Movistar confirmed it will create a top-level women’s team in 2018 season. The team will debut next season with a lineup of nine or 10 riders, with the promise of having it “70 percent Spanish.”
“It’s a project we’ve been planning for several, and finally, in 2018 it will be a reality,” said Movistar boss Eusebio Unzué. “I couldn’t say no to a project like this.”
Backed by Spanish telecommunications giant Telefonica, and its Movistar brand, Unzué will have the budget to build the team, ideally ready for the Women’s WorldTour in 2019.
Data also supported the decision, with an estimated 40 percent of the viewing audience of the recent Vuelta a España being women. There are also an estimated 2 million women who regularly ride bikes in Spain.
The team will share equipment sponsors with the men’s WorldTour team, and will race on Canyon bikes.
Valverde: ‘No plans to retire’
Movistar’s Alejandro Valverde confirmed he will not race again in 2017, but said he has no plans to retire following his career-threatening crash during this year’s Tour de France.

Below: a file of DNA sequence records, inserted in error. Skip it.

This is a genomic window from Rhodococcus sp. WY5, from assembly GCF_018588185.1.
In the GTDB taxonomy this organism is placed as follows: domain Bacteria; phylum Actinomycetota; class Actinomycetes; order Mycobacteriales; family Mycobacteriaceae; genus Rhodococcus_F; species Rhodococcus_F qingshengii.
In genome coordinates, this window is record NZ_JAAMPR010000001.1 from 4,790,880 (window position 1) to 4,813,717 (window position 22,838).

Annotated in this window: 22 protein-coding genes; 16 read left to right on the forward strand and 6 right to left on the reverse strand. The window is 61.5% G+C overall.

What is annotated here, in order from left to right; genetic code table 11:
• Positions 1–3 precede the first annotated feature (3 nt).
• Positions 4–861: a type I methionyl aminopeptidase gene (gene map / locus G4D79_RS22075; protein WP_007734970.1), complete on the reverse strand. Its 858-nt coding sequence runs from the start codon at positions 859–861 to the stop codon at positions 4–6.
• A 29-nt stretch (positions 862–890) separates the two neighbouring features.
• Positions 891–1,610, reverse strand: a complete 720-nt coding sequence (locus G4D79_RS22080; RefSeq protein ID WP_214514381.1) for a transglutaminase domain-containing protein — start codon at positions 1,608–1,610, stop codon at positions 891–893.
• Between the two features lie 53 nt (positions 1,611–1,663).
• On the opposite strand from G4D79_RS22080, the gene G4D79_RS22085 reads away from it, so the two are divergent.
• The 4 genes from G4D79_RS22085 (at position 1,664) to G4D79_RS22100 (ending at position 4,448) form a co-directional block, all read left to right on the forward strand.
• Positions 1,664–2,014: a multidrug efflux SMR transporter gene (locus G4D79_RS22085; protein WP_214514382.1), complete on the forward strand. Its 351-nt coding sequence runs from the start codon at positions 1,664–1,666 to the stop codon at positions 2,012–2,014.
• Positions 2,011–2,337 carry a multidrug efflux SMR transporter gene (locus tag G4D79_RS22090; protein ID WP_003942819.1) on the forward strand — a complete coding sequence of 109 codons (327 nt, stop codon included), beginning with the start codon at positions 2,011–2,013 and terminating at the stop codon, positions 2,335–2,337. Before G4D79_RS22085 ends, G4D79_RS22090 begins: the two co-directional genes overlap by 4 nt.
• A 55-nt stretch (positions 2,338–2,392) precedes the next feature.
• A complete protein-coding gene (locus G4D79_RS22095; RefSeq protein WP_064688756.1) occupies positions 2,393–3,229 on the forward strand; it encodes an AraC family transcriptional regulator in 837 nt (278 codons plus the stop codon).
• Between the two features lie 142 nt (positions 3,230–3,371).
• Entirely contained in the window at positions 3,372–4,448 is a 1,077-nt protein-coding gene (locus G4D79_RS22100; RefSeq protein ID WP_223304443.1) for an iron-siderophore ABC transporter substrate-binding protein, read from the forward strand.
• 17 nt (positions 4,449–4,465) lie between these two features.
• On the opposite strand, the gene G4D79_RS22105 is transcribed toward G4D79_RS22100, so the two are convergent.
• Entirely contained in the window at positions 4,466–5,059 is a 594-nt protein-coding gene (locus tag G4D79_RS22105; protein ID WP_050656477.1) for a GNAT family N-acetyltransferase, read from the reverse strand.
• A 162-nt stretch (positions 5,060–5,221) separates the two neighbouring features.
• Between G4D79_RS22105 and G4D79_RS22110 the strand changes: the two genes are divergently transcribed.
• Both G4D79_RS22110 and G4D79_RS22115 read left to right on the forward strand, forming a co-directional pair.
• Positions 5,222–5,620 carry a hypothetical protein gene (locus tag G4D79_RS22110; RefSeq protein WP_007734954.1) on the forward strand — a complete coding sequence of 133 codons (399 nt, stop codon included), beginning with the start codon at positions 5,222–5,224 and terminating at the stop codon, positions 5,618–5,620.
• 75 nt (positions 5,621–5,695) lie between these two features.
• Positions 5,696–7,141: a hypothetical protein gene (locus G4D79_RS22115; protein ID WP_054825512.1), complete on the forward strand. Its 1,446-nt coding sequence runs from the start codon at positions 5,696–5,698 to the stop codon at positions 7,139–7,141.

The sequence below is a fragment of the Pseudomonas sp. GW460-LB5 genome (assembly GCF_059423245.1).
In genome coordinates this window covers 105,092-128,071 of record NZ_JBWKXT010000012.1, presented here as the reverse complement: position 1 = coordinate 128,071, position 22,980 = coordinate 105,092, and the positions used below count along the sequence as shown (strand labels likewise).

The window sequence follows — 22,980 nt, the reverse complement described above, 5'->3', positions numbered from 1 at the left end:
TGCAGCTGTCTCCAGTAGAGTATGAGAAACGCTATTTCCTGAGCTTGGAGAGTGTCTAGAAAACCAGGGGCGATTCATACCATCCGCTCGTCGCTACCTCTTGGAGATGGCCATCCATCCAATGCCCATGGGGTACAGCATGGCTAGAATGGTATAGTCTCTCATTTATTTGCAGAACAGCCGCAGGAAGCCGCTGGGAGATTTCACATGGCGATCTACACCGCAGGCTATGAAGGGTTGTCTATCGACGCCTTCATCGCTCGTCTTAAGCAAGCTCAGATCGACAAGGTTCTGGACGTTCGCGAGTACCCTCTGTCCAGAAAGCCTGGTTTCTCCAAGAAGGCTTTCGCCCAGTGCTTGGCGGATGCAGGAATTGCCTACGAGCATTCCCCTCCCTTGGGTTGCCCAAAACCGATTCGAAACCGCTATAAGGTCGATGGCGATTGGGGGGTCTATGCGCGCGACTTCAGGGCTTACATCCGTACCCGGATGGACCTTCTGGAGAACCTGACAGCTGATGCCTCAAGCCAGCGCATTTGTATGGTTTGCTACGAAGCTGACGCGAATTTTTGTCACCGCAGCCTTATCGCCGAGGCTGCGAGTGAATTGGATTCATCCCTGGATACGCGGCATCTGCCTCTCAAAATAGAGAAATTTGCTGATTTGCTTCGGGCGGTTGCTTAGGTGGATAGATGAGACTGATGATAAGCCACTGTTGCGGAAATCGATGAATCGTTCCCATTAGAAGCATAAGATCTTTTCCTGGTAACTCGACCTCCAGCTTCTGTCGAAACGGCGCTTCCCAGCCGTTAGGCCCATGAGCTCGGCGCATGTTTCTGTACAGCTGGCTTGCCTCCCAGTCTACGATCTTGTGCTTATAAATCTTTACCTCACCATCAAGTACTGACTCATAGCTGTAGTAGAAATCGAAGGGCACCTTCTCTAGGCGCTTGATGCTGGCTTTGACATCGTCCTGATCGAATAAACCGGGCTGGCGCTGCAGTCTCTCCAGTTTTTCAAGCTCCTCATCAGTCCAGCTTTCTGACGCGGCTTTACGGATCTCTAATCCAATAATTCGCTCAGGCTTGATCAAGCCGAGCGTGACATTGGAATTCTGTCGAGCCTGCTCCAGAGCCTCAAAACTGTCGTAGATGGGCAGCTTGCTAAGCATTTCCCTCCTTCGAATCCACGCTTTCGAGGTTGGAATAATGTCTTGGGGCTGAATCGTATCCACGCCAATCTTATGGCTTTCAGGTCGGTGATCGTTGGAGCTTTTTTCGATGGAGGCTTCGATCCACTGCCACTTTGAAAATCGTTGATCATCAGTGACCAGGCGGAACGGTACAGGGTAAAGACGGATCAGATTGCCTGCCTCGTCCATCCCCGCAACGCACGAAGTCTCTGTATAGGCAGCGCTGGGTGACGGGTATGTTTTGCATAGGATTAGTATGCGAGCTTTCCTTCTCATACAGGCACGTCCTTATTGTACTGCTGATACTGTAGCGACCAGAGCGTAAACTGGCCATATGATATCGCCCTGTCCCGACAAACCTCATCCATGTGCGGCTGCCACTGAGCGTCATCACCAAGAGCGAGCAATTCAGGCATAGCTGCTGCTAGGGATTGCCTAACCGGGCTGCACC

“I immediately knew it was a serious injury. Luckily, I was operated on quickly in Germany, and the recovery’s gone perfectly,” Valverde said during a press conference Monday. “I’ve never thought of retiring. I have two years left on my contract, and I plan on fulfilling it.”
Valverde said he considered returning to racing in October at the new WorldTour race in China, but decided it was too soon. He may make a comeback at the Santos Tour Down Under in January, but he’s not putting a firm date on his return to competition.
Unzué: ‘We nearly signed Contador in 2010’
Unzué’s worked with some of the biggest names in Spanish cycling, from Pedro Delgado to Miguel Induraín, but he never had Alberto Contador.
The Spanish manager revealed that he nearly signed Contador in 2010 for the 2011 season.
“The Contador deal was done. Everything was agreed upon, and we were just waiting for Movistar to confirm its sponsorship,” Unzué told AS. “The deal was delayed a few days more than we expected, and Contador had to make a decision under pressure from sponsors. In the end, it didn’t work out, and he went with Saxo Bank. Later, we already had Valverde and Nairo [Quintana], so we decided that we had everything covered.”